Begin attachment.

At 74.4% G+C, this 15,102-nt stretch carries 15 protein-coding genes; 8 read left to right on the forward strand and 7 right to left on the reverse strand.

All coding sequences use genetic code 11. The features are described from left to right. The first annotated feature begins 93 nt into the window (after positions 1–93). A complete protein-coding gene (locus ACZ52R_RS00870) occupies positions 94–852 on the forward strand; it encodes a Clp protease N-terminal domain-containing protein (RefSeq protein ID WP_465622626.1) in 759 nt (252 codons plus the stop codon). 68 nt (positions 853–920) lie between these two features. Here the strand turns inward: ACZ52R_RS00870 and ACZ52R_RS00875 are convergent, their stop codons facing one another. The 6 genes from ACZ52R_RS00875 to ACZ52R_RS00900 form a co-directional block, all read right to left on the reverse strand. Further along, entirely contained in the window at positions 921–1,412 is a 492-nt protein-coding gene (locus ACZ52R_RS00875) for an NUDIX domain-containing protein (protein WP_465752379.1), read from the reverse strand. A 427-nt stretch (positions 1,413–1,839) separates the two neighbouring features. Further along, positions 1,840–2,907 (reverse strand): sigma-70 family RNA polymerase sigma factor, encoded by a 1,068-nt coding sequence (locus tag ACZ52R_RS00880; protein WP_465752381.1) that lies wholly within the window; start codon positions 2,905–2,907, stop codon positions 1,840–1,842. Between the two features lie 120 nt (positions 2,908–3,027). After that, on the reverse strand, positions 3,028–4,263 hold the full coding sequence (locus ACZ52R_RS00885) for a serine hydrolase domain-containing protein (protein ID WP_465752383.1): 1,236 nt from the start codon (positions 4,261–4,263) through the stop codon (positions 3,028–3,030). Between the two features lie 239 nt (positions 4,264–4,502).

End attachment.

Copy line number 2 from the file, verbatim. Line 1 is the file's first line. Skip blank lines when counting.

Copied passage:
All coding sequences use genetic code 11. The features are described from left to right. The first annotated feature begins 93 nt into the window (after positions 1–93). A complete protein-coding gene (locus ACZ52R_RS00870) occupies positions 94–852 on the forward strand; it encodes a Clp protease N-terminal domain-containing protein (RefSeq protein ID WP_465622626.1) in 759 nt (252 codons plus the stop codon). 68 nt (positions 853–920) lie between these two features. Here the strand turns inward: ACZ52R_RS00870 and ACZ52R_RS00875 are convergent, their stop codons facing one another. The 6 genes from ACZ52R_RS00875 to ACZ52R_RS00900 form a co-directional block, all read right to left on the reverse strand. Further along, entirely contained in the window at positions 921–1,412 is a 492-nt protein-coding gene (locus ACZ52R_RS00875) for an NUDIX domain-containing protein (protein WP_465752379.1), read from the reverse strand. A 427-nt stretch (positions 1,413–1,839) separates the two neighbouring features. Further along, positions 1,840–2,907 (reverse strand): sigma-70 family RNA polymerase sigma factor, encoded by a 1,068-nt coding sequence (locus tag ACZ52R_RS00880; protein WP_465752381.1) that lies wholly within the window; start codon positions 2,905–2,907, stop codon positions 1,840–1,842. Between the two features lie 120 nt (positions 2,908–3,027). After that, on the reverse strand, positions 3,028–4,263 hold the full coding sequence (locus ACZ52R_RS00885) for a serine hydrolase domain-containing protein (protein ID WP_465752383.1): 1,236 nt from the start codon (positions 4,261–4,263) through the stop codon (positions 3,028–3,030). Between the two features lie 239 nt (positions 4,264–4,502).